Someone recently passed on same objection to using C# as a first or otherwise early programming language. I hear these sorts of comments all the time and while I have addressed some of them in the past it seems like this is a good time to readdress them. These are my opinions of course. They are based on my own teaching experience as a high school computer science teacher. And your mileage may vary but these things I believe.
C# is a proprietary MS clone of the Java language
Two things in here. One is that C# is proprietary and the other is that it is a clone of Java. Neither of these is completely correct. The C# language borrows heavily from a number of languages including Java, C, C++, Visual Basic and Haskell just to name a few. In more recent years Java has borrowed heavily from C# as well. So while no language develops in a vacuum it is not far to call C# a “Java clone” even though they have many similarities. As for proprietary, C# is a standard language and C# compilers can be (and are being) created without any control or limitation from Microsoft or other vendor. The same can not be said for Java which, while it has a community model in theory, is largely controlled by Oracle who purchased Sun Microsystems. If there is a proprietary language in this mix Java fits the bill closer in my non-legal mind.
OF course I don’t understand why being “proprietary” rules out using something in school anyway. From what I can tell they use copyrighted books, patented products, and all sorts of proprietary products every day in schools. With programs like MSDN AA for schools and DreamSpark for students getting software very inexpensively or even free for students is not an issue with C# either. There is also C# Express Edition which is a free and easy download.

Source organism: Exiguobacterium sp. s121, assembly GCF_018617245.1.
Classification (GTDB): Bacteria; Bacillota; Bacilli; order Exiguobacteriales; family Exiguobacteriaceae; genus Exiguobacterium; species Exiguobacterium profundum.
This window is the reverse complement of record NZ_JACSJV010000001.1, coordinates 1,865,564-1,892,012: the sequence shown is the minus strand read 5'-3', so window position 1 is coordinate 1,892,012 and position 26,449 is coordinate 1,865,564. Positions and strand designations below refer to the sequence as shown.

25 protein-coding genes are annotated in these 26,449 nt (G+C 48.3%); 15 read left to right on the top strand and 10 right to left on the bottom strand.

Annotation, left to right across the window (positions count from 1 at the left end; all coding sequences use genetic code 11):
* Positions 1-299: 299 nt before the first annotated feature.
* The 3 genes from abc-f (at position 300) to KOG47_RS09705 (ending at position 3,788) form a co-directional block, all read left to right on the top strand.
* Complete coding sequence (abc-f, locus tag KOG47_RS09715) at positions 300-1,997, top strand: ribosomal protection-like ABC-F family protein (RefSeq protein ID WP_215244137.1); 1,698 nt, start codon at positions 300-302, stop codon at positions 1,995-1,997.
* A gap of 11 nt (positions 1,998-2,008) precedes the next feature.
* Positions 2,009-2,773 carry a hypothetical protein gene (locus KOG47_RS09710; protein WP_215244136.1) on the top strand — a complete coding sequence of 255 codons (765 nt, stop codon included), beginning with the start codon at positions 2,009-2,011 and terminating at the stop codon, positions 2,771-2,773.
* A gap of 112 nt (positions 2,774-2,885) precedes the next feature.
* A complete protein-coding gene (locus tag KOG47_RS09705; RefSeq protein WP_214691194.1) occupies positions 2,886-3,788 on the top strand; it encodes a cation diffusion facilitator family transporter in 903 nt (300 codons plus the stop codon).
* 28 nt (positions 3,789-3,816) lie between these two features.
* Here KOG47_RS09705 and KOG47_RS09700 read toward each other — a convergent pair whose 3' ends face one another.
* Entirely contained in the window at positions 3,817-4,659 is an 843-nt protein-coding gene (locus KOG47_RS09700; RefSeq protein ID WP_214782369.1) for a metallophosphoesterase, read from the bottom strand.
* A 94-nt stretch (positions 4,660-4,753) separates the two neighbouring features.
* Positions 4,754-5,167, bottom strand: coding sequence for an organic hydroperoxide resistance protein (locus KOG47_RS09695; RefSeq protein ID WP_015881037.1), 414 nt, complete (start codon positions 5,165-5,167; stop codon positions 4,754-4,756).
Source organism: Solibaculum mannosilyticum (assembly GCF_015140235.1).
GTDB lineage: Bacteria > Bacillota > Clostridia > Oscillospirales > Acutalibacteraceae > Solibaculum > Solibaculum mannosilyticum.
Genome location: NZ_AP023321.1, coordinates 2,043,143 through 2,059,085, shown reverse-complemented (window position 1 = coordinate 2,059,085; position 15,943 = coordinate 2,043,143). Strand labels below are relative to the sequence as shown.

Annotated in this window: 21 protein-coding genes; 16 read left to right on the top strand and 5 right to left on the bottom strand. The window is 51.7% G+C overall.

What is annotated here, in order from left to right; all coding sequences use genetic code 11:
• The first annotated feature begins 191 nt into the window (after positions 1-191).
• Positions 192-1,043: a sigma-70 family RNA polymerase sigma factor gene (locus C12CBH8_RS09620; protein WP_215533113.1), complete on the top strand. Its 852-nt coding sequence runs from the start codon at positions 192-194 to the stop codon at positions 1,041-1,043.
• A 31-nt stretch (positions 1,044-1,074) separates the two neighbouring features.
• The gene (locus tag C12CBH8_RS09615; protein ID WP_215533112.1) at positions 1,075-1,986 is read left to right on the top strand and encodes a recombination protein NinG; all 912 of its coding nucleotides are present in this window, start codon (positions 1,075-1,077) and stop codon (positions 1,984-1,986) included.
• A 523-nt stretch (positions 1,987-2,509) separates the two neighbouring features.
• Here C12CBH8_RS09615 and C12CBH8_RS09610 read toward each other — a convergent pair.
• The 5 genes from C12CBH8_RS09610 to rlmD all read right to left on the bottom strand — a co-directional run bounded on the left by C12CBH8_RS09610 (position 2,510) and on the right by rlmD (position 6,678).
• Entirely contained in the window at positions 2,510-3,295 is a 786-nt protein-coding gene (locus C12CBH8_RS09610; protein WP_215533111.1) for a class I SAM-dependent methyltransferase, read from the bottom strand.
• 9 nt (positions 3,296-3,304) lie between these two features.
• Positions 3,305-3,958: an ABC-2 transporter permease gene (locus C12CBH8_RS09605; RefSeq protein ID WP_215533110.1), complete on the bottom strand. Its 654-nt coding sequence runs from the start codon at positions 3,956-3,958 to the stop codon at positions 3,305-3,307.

If students use Visual Studio, they’ll spend all of their time placing buttons and not learning to program
I’ve wrote about this before but it bares repeating. This is a teaching problem not a tool problem. On one hand you can, if you really want to, limit your students to command line programming. It’s just as easy and just as boring as programming in C, C++ or Java. So if boring is your goal please stay away from Visual Studio. On the other hand if you want students to enjoy the confidence and encouragement they might get from creating real graphical user interface programs that look “real” then maybe Visual Studio is for you. There are ways to keep students focused on the code that you want them to focus on as well. You can supply form templates for example. You can specify exactly what a user interface will look like as another option. OF course if you really want to have students spend more time on the user interface than on useful programs there are far better languages than C# (or Visual Basic) for that. Some languages have these really horrible APIs that you have to hand code every little piece and attribute of objects on a screen. Yuck!
C/C++ give students a better foundation to learn other languages
Assembly language is even better for this! But like C or C++ it is a hard way to start. If you are Bill Gates than by all means start with Assembly or even C/C++ but if you are anyone else you may want to think of something a little more easily approached for a first course. There will be time for C/C++ or even Assembly language down the road. I do believe though that this is also a teaching issue, a pedagogy issue, rather than a tool issue. It is a lot about how you teach the concepts that makes the knowledge transferable to new programming languages. And if the complexity of the syntax scares students off or just gets in the way of them progressing than you lose all of the theoretical value of the tool.